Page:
In the days of my vacation last August, I saw a most dramatic and effective play on the television set.  And the chief character in the set was a world famous actress, and she is a marvelous, dramatic student and leader, and can present a story effectively.  And in that story, so effectively done, she bowed down and prayed to St. Joseph.  And St. Joseph miraculously answered her prayer.  That program was advertised, and millions and millions in America saw it, bowing down and praying to St. Joseph.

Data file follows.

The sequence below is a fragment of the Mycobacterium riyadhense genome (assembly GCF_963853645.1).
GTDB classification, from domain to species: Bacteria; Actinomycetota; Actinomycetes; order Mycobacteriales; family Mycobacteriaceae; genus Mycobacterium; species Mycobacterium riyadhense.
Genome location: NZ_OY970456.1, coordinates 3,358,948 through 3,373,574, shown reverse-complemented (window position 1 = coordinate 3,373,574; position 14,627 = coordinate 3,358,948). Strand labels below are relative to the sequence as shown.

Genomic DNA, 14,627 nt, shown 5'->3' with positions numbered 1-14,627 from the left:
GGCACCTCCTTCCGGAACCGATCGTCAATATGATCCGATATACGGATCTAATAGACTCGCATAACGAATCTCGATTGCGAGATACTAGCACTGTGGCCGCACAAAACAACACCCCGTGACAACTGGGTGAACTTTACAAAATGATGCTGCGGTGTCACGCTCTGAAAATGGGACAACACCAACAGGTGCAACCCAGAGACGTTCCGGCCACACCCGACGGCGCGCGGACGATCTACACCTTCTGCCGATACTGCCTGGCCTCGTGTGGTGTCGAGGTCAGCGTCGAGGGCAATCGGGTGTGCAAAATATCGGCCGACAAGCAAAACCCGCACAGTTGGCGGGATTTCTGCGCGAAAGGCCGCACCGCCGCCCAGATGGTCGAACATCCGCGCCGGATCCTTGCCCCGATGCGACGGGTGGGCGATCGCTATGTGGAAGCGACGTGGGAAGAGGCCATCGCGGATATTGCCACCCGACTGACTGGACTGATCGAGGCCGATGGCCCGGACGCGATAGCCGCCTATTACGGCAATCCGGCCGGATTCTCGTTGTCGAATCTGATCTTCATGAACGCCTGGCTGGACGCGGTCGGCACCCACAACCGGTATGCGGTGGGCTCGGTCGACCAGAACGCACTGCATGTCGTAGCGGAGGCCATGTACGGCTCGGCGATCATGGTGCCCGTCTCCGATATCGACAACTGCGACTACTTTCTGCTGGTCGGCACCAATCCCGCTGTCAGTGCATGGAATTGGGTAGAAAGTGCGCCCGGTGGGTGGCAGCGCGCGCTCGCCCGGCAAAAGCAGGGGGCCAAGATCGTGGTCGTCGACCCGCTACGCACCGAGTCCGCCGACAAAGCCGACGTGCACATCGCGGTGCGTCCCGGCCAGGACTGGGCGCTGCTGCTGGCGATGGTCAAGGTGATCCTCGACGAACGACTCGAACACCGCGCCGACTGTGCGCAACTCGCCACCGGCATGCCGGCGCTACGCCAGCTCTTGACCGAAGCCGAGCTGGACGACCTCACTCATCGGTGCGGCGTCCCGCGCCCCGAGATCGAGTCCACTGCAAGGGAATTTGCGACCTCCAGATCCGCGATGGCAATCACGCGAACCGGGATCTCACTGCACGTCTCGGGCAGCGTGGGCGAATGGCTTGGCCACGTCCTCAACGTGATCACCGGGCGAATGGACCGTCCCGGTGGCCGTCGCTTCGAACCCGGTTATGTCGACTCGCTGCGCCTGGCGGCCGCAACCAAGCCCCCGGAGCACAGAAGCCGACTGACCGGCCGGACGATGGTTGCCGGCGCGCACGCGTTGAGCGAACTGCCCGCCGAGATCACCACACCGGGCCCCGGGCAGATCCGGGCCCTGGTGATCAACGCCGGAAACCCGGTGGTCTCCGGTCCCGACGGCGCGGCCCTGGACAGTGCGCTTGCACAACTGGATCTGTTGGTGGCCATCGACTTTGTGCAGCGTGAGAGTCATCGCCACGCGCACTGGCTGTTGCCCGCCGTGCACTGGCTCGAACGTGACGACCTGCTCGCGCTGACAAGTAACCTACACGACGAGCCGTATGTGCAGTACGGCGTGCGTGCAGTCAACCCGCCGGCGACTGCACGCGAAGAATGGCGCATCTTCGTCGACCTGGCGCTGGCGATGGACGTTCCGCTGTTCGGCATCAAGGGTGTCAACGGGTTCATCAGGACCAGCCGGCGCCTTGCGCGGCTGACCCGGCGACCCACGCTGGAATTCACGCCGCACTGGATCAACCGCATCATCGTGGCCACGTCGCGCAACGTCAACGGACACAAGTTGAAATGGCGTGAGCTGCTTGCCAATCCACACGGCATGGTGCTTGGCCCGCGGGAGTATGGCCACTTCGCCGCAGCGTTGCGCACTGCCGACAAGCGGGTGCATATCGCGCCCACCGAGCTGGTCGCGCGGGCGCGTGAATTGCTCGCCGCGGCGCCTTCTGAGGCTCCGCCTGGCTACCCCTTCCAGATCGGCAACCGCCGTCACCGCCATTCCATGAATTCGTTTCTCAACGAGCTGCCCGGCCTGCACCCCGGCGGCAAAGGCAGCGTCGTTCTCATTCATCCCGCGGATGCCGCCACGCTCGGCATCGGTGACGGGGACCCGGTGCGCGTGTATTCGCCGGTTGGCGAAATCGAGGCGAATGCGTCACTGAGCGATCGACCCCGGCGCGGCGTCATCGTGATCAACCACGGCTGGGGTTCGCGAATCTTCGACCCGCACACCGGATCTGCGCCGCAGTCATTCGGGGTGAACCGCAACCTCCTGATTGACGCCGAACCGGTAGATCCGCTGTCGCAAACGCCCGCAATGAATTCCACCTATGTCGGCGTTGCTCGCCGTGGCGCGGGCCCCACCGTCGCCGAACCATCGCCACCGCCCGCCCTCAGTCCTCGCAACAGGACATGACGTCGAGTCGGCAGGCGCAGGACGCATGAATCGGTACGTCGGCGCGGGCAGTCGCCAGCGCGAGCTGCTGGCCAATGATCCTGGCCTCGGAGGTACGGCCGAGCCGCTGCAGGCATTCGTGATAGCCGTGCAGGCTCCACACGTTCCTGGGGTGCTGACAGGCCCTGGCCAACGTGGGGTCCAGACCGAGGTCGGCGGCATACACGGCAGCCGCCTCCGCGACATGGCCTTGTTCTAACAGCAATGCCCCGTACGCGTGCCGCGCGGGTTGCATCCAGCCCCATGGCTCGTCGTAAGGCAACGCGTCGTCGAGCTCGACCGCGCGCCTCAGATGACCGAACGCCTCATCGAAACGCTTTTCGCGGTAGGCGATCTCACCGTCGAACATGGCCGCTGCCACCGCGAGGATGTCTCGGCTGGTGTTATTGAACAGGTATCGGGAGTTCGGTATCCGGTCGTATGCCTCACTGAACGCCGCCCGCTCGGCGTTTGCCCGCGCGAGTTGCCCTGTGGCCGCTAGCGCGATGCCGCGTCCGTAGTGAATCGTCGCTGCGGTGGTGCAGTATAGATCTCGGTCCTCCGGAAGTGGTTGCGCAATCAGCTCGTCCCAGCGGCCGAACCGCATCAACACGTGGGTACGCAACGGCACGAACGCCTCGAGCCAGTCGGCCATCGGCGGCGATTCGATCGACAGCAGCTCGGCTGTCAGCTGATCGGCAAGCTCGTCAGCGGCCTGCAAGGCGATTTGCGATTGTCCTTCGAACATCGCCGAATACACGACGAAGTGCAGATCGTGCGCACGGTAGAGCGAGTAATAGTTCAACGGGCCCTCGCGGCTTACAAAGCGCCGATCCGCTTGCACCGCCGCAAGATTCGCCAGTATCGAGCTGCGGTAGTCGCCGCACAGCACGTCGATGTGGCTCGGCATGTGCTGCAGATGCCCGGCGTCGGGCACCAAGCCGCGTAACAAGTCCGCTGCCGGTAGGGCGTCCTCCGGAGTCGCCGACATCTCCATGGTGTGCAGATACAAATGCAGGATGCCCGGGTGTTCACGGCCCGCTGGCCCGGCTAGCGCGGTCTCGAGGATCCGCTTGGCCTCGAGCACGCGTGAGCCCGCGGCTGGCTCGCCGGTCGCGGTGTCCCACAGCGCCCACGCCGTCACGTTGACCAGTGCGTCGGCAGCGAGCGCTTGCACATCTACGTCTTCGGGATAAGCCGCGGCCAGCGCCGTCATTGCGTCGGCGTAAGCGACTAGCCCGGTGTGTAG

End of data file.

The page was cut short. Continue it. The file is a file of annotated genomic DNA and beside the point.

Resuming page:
That is the identical and same sort of teaching as in communist Russia in the days of Stalin.  They said to school children, “Now, you bow your head and pray to God that he give you candies and cookies.”  So the little children bow down and pray to God to give them candy and cookies; and then, no candy and cookies.  And then the teacher said, “Now you bow down and pray to Stalin to give you candy and cookies.”  So they bow down and pray to Stalin to give them candy and cookies, and there is brought in a wealth of dainties for the children to eat and delight in.  You had as well pray to Stalin as to St. Joseph!  There is no difference!  Beguiled in a voluntary humility and worshiping of angels, or saints, or men, or anything that isn’t God.  Beguiled, enticed, led [Colossians 2:18].